The next morning we drove down to the Provence, where we visited several small villages north of Nice, including Digne, Entrevaux and Puget-Theniers. It was interesting to see how close these places are to the famous Côte d'Azur but are still quite laid-back. Many houses have their own olive trees and one family even gave us a bottle of home-made olive oil (the best we ever tasted!). In the evening we drove to the village of Castellane, which is the gateway to the famous 'Gorges du Verdon'.
The Gorges du Verdon is one of France's most impressive natural wonders and one of Europe's deepest and longest canyons. The green river cuts through the rocks and was sometimes 700m below us. The next morning, we first drove along the right bank, and made a few short walks (stopping every other minute for photos). It was very impressive, with massive rocks, sweeping views and many eagles soaring overhead. The river ends in the deep-blue Lac St Croix, where we turned and drove back along the (less impressive) left bank, on our way to Aix-en-Provence further south. Once there, we checked into the characteristic Hôtel Cardinal - a good choice with antiques and tasselled curtains everywhere...
Aix-en-Provence lived up to our (high) expectations, as it was a beautiful old city with romantic little streets, fountains at every corner and lots of bohemian chic. From the classy Cours Mirabeau in the center you can enter in any of its small streets and enjoy yourself getting lost in a beautiful maze...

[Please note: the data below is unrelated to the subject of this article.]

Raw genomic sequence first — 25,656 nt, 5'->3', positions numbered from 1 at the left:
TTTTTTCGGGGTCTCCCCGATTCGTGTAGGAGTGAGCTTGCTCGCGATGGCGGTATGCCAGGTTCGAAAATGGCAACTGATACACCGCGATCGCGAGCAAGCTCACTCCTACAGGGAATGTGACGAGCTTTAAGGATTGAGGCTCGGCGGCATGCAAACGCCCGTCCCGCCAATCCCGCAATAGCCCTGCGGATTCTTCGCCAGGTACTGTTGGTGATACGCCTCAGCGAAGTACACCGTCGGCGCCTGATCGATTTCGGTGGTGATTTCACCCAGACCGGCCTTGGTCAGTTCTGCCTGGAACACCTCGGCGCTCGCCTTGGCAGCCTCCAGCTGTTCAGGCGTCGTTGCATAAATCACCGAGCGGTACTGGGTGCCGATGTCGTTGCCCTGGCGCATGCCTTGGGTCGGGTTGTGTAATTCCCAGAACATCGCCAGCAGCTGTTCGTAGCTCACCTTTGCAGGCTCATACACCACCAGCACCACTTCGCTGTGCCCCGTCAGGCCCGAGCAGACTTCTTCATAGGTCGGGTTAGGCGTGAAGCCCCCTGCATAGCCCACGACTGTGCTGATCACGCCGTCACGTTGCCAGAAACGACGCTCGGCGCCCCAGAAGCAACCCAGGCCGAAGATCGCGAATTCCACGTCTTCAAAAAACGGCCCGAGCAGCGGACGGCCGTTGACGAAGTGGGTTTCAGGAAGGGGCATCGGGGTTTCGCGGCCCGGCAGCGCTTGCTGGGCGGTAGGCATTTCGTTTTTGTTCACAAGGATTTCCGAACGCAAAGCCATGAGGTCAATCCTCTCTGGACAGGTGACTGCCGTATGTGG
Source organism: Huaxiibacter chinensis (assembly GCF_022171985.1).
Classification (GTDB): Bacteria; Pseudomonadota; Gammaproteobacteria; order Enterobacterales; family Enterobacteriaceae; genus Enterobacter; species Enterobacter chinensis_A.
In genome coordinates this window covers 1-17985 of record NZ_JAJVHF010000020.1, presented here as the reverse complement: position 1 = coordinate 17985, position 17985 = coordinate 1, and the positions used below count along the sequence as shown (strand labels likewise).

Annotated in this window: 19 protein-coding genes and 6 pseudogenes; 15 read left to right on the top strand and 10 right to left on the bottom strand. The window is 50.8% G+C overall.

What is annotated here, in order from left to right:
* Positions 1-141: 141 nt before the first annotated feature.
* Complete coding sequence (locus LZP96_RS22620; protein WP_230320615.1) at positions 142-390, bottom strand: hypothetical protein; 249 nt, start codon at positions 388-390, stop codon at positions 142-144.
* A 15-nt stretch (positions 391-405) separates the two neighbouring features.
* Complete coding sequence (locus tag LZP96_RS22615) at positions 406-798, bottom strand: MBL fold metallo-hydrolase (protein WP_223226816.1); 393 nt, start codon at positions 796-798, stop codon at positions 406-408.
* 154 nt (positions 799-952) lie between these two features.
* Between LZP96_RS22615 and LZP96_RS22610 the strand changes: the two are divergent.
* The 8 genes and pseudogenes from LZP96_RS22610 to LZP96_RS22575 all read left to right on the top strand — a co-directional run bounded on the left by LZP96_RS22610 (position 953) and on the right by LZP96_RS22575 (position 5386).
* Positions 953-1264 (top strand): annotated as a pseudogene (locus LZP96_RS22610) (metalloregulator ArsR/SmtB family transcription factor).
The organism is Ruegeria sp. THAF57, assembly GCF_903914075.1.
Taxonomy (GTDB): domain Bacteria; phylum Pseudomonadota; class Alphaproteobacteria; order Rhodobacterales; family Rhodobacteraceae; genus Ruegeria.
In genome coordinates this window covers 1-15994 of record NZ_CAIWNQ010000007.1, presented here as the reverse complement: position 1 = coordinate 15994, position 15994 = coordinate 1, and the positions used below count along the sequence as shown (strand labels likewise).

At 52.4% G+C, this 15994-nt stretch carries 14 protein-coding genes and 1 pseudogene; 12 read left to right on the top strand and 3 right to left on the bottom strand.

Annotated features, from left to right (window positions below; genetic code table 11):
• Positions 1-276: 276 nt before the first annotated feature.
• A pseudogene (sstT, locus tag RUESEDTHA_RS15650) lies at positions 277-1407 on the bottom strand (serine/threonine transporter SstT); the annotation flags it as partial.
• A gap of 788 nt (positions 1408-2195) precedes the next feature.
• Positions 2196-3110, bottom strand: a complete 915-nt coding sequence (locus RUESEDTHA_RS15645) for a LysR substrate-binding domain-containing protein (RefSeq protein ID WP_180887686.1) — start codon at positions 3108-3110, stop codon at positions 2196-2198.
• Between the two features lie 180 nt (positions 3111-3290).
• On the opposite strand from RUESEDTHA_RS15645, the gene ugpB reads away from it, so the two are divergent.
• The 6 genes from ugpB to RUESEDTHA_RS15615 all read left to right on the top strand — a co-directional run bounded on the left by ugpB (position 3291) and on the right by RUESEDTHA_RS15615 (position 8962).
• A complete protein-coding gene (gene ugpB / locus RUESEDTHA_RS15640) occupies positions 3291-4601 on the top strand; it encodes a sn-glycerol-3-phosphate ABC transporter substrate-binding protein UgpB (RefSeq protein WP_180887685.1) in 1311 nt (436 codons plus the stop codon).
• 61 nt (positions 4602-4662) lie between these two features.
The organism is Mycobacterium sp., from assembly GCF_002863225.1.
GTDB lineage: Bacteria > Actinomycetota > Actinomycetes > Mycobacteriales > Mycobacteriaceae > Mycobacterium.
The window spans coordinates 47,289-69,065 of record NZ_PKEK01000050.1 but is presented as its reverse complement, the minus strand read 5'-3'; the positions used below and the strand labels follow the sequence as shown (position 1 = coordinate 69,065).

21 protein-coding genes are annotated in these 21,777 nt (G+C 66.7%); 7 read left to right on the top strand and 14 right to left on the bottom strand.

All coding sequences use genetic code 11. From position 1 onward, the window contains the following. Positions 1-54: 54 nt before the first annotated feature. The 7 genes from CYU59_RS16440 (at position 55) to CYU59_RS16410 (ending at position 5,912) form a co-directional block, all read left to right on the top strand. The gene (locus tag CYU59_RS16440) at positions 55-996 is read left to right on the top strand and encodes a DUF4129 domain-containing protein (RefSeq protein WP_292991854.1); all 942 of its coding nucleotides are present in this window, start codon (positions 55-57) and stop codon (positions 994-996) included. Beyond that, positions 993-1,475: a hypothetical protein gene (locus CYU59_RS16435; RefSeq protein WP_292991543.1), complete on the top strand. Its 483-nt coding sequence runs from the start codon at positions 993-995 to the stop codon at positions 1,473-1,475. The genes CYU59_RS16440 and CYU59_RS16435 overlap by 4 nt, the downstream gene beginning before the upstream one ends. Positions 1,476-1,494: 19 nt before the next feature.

The next morning we followed the walking trail in the footsteps of Cézanne (the famous painter who was a local here), which allows you to see where he lived, drank and painted. Afterwards we packed up and drove to Arles, another extremely charming city in the Provence and the residence of Vincent van Gogh. Once we got there, we first visited Les Alyscamps - a beautiful cemetery which was painted by both Van Gogh and Gauguin. Unfortunately the bad weather caught up with us, so we made a quick escape to the coastal town of St Marie de la Mer in the Camargue region (a popular sea resort) where people were swimming and sunbathing. It was nice to see the Mediterranean again :-) After soaking up the sun for a while, we went back and visited a bird park along the way where we made some great photos of local flamingos. We were surprised to see hundreds of flamingos here, as we thought they only live in the tropics... We also saw many of the local white horses, some used for rides and others roaming free.